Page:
AFRICA MERCY sails from UK to
World's largest civilian hospital ship left port today
The world’s largest non-governmental hospital ship, the Africa Mercy,
set sail for Africa today (Friday) to embark on its inaugural service
in war-torn Liberia.
The former Danish rail ferry, has been converted into a
state-of-the-art hospital ship at a cost of over £30million and will
provide free healthcare and community development services to the
poorest people of Africa.
The Africa Mercy is the fourth ship to be operated by the
international charity, Mercy Ships, which has provided more than
£350million worth of services since its inception in 1978.
More than 400 volunteer crew will be taking part in the ship’s first
field service in Africa providing free medical care, capacity
building, relief aid and community development programmes to the
people of Liberia.
Judy Polkinhorn, Executive Director, Mercy Ships UK, said: “This is an
amazing day. We have spent eight years fundraising and converting the
Africa Mercy into a state-of-the-art hospital and we are finally on
£1million worth of hospital supplies, equipment and materials are on
board, transforming this vessel from an empty shell into a
state-of-the-art hospital ship and small village. In addition to the
hospital supplies, essential goods including 3000 toilet rolls (three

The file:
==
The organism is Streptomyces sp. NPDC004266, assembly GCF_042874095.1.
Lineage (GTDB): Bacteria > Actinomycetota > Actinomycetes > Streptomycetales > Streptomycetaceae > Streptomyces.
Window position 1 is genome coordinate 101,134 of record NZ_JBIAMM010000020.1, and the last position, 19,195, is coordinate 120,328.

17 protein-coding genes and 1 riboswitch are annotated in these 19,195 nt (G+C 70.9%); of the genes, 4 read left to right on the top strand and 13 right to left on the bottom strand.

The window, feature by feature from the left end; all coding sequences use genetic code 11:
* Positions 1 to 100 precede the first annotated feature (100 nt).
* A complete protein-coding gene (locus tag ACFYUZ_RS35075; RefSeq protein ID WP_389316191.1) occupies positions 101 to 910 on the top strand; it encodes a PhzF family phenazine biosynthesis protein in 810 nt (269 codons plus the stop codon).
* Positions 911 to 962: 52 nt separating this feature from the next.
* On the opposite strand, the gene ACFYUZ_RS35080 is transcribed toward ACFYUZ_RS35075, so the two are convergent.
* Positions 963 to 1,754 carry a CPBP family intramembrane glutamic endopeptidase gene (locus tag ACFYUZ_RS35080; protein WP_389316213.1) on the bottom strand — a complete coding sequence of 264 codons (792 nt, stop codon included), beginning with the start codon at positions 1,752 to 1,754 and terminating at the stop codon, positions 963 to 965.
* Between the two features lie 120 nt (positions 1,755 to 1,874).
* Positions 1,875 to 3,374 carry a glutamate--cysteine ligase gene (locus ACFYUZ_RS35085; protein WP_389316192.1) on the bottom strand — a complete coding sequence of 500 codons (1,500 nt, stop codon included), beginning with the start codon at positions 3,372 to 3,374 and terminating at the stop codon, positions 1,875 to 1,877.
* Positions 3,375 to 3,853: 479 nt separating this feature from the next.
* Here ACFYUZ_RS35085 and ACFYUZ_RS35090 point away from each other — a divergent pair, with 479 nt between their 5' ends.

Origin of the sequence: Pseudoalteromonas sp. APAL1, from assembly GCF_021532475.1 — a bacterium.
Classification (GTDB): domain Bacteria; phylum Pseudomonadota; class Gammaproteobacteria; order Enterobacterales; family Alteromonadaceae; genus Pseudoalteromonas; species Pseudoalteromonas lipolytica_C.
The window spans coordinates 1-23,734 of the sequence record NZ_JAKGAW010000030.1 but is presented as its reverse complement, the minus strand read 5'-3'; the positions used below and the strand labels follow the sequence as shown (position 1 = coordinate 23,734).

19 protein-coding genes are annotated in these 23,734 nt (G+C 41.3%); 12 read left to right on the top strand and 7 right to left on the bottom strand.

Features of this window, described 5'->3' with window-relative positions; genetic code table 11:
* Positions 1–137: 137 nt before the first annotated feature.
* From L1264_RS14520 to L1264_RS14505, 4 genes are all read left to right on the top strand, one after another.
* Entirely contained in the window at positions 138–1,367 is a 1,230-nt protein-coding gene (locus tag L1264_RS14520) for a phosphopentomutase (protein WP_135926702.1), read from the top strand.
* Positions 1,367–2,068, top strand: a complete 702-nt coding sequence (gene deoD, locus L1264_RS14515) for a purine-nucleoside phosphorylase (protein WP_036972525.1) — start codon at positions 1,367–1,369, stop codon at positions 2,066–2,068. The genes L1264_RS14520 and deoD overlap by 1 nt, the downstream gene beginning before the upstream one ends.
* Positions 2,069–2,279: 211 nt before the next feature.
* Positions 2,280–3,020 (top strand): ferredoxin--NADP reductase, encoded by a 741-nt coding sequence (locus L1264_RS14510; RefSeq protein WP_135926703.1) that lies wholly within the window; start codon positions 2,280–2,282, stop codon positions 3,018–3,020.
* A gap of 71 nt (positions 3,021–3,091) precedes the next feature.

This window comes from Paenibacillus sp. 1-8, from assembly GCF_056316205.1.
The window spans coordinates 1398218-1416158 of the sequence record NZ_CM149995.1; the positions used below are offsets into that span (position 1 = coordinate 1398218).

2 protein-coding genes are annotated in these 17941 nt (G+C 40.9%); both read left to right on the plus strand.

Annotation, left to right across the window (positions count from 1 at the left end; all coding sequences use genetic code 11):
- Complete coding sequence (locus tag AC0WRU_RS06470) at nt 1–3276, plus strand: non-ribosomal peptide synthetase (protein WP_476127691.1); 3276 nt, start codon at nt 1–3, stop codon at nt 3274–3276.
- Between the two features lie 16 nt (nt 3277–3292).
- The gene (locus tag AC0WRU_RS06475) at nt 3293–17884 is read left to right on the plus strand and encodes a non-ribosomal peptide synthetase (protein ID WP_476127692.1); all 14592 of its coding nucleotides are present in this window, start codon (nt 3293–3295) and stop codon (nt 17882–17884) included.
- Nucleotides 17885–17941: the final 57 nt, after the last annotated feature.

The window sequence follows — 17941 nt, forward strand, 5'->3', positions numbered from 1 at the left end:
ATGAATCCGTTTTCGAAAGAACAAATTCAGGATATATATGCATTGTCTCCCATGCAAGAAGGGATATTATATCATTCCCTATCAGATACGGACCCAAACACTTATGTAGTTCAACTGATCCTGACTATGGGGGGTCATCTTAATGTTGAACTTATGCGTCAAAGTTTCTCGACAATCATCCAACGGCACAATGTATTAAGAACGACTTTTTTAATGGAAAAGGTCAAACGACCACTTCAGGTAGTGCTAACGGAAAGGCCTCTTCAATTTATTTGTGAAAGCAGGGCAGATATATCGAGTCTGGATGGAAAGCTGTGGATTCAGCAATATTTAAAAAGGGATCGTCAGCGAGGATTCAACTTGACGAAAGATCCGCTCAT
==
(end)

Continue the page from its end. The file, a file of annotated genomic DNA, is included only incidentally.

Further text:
month supply), 400 waste paper bins, 26.8 tons of frozen meat and fish
(4 months supply), 420kg of coffee courtesy of Starbucks and 4,000kg
of breakfast cereal have been loaded.
The projected surgical capacity onboard the Africa Mercy is
approximately 7,000 operations per year including, cataract
removal/lens implant, tumour removal, cleft lip and palate
reconstruction, orthopaedics and obstetric fistula repair.
Over the years Mercy Ships has treated more than 200,000 people in
village medical clinics; performing more than 32,000 surgeries and
180,000 dental treatments; and completing more than 800 construction,
agriculture and water development projects.
The charity’s biggest supporter in the UK is Ann Gloag OBE, co-founder
of the transport group Stagecoach. Through her Balcraig Foundation,
she has donated in excess of £7.5million to the charity.
A massive boost to the project also came in the form of a £6million
matching grant donated by The Oak Foundation, based in Switzerland.
All the crew on board the Africa Mercy will be volunteer professionals
from around the world who pay monthly room and board costs while
volunteering. Doctors, dentists, nurses, community developers,
teachers, builders, cooks, seamen, engineers, and many others will
donate their time and skills to the effort.